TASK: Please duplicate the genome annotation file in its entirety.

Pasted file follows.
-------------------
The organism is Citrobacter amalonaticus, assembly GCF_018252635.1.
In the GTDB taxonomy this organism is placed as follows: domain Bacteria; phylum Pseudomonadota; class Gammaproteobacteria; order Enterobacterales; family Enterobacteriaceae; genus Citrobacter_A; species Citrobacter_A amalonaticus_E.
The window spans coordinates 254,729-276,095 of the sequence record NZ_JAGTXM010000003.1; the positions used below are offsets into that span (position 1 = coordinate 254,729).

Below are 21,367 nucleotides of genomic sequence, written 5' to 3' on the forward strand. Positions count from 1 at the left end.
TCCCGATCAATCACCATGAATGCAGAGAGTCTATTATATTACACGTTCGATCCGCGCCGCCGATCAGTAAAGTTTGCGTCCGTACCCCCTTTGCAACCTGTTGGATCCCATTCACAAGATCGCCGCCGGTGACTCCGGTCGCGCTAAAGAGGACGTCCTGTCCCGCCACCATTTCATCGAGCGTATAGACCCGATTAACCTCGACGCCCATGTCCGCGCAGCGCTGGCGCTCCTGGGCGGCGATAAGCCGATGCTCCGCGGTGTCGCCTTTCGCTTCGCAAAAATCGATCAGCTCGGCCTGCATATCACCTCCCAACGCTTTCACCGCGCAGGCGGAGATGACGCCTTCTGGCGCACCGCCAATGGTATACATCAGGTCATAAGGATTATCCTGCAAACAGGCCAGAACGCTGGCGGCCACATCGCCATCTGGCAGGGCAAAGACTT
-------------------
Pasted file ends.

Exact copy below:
The organism is Citrobacter amalonaticus, assembly GCF_018252635.1.
In the GTDB taxonomy this organism is placed as follows: domain Bacteria; phylum Pseudomonadota; class Gammaproteobacteria; order Enterobacterales; family Enterobacteriaceae; genus Citrobacter_A; species Citrobacter_A amalonaticus_E.
The window spans coordinates 254,729-276,095 of the sequence record NZ_JAGTXM010000003.1; the positions used below are offsets into that span (position 1 = coordinate 254,729).

Below are 21,367 nucleotides of genomic sequence, written 5' to 3' on the forward strand. Positions count from 1 at the left end.
TCCCGATCAATCACCATGAATGCAGAGAGTCTATTATATTACACGTTCGATCCGCGCCGCCGATCAGTAAAGTTTGCGTCCGTACCCCCTTTGCAACCTGTTGGATCCCATTCACAAGATCGCCGCCGGTGACTCCGGTCGCGCTAAAGAGGACGTCCTGTCCCGCCACCATTTCATCGAGCGTATAGACCCGATTAACCTCGACGCCCATGTCCGCGCAGCGCTGGCGCTCCTGGGCGGCGATAAGCCGATGCTCCGCGGTGTCGCCTTTCGCTTCGCAAAAATCGATCAGCTCGGCCTGCATATCACCTCCCAACGCTTTCACCGCGCAGGCGGAGATGACGCCTTCTGGCGCACCGCCAATGGTATACATCAGGTCATAAGGATTATCCTGCAAACAGGCCAGAACGCTGGCGGCCACATCGCCATCTGGCAGGGCAAAGACTT